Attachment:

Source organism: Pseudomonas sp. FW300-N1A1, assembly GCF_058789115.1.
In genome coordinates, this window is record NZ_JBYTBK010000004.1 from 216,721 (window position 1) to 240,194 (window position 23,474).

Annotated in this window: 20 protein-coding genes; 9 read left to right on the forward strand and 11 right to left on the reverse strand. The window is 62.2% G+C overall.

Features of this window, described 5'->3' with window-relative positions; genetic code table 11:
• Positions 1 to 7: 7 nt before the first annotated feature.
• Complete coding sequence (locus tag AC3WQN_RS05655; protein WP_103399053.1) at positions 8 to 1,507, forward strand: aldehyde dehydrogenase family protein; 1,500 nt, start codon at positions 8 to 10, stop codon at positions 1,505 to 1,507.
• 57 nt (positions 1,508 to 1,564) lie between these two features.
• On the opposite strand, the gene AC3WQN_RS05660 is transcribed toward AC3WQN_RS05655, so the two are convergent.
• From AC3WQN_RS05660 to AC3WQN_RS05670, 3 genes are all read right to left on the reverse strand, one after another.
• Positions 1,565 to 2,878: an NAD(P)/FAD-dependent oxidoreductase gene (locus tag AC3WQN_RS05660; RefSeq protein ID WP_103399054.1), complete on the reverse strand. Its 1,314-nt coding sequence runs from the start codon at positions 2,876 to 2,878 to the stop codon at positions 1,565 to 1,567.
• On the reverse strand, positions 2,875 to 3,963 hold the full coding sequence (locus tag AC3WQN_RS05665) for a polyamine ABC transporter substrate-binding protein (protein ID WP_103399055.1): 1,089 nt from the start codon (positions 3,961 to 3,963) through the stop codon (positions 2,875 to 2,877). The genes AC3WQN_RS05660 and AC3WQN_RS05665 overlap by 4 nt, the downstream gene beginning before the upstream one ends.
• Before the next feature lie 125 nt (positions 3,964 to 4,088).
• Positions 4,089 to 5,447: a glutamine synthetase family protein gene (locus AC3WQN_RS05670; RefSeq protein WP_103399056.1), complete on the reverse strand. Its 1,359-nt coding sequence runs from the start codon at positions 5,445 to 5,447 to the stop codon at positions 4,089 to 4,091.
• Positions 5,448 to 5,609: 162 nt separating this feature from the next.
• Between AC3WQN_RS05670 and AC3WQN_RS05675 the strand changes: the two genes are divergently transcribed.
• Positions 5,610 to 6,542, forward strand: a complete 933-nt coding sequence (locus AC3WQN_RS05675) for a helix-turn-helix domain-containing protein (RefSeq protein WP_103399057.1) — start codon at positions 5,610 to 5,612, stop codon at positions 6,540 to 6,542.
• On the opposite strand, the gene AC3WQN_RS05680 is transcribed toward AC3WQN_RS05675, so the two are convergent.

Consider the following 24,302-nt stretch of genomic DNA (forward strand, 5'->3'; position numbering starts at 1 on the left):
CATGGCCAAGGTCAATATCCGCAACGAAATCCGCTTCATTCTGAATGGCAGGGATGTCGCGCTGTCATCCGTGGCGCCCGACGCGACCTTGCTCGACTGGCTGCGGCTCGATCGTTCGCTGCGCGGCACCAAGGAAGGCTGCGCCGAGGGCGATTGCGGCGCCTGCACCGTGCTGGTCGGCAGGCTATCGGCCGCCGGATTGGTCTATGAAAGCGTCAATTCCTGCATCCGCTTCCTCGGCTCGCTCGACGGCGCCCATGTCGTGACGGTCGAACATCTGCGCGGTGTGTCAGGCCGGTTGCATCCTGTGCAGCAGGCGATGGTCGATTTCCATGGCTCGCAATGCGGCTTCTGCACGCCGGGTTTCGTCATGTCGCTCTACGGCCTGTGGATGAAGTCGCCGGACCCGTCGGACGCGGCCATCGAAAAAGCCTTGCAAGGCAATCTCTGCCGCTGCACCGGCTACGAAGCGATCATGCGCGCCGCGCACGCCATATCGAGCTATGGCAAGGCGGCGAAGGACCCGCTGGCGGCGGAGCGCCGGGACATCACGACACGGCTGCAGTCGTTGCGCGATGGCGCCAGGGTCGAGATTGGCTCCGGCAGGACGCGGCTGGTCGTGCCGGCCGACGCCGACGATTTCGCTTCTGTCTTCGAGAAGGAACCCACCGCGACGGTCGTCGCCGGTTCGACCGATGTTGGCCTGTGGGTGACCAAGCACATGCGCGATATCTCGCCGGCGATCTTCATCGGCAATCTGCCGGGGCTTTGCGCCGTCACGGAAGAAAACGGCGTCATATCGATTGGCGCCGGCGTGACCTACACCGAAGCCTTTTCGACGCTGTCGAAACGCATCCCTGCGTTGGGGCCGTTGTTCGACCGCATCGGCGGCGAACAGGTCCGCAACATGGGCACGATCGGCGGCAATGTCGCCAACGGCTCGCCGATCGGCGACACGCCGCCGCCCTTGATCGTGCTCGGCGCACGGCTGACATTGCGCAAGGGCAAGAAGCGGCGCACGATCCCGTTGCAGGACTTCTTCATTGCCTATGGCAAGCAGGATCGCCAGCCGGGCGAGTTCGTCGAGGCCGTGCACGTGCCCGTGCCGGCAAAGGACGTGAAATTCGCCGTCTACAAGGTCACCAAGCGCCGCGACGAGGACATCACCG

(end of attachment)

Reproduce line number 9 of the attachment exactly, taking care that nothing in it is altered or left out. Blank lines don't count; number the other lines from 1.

• From AC3WQN_RS05660 to AC3WQN_RS05670, 3 genes are all read right to left on the reverse strand, one after another.